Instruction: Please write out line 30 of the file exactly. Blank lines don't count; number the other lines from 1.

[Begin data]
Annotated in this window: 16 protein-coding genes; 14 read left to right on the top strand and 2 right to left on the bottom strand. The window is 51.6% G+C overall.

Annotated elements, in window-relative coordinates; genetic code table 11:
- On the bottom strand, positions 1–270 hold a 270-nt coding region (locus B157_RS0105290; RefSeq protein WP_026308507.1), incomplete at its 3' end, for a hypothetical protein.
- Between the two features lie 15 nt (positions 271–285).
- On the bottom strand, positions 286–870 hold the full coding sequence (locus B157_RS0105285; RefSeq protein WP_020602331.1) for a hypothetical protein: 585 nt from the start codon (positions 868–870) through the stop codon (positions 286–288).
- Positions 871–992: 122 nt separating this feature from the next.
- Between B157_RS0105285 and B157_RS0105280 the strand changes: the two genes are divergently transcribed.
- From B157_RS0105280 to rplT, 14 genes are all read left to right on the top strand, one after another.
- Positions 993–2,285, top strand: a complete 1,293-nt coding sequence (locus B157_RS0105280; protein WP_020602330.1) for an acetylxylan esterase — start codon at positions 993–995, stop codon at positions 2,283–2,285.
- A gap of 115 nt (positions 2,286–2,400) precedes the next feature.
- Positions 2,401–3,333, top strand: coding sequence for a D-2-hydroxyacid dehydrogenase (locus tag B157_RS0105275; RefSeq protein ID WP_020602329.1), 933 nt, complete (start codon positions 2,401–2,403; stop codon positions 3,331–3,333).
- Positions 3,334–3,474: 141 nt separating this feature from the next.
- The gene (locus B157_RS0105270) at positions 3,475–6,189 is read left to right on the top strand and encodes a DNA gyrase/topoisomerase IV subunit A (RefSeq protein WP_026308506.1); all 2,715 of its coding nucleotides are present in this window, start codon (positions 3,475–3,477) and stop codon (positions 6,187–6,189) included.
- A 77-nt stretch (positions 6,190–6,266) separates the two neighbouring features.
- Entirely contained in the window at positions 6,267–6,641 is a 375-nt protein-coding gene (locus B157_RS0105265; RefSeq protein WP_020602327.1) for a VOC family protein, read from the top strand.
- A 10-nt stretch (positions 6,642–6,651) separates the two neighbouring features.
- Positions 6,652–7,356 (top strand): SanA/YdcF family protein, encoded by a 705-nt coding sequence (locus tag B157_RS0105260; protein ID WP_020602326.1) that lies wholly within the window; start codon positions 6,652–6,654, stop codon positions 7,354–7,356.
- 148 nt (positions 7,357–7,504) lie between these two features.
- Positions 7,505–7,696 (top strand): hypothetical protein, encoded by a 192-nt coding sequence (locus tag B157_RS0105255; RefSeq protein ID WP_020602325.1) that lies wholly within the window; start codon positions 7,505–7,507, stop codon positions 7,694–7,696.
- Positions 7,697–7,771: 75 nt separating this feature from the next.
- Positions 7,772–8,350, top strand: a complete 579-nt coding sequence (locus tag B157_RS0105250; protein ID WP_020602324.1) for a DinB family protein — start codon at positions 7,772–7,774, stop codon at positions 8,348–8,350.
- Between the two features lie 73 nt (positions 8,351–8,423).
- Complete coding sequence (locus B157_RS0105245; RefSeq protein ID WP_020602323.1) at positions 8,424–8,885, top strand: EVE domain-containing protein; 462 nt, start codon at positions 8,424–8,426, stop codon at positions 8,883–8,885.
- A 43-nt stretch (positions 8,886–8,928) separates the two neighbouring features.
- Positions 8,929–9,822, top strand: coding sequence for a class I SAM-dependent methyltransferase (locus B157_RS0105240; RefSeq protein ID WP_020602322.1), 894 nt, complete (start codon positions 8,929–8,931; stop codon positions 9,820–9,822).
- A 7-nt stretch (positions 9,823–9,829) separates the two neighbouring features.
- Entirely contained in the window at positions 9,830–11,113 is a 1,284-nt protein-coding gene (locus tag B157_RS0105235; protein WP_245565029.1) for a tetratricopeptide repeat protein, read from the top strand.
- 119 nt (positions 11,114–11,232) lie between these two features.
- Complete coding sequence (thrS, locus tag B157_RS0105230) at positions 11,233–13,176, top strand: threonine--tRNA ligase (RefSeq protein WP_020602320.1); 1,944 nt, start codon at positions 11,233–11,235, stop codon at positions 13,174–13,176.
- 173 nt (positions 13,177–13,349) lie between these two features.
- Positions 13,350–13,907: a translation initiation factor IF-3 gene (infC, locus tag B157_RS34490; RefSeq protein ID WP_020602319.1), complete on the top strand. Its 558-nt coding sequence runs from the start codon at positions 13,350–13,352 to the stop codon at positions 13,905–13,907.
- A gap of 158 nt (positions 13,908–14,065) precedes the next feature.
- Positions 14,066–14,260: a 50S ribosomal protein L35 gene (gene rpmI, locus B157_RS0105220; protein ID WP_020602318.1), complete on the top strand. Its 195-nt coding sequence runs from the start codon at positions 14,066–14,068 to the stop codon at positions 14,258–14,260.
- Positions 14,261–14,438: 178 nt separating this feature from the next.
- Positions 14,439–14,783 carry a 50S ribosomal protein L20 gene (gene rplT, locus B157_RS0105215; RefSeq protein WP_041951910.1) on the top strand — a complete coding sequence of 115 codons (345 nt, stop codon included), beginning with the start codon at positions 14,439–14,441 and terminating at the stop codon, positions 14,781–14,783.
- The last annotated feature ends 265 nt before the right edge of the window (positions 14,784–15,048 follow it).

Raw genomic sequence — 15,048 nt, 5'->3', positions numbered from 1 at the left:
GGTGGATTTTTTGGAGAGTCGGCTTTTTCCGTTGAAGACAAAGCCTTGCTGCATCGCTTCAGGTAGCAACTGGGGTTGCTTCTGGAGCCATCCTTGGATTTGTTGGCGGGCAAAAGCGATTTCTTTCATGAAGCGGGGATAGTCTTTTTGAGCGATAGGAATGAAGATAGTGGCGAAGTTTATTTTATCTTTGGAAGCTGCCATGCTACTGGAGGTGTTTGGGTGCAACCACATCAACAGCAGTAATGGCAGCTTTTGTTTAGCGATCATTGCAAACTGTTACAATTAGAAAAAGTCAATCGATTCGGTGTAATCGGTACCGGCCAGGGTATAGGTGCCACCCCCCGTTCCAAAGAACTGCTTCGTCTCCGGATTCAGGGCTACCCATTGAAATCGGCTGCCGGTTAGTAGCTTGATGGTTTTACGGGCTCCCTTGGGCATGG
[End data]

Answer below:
- 173 nt (positions 13,177–13,349) lie between these two features.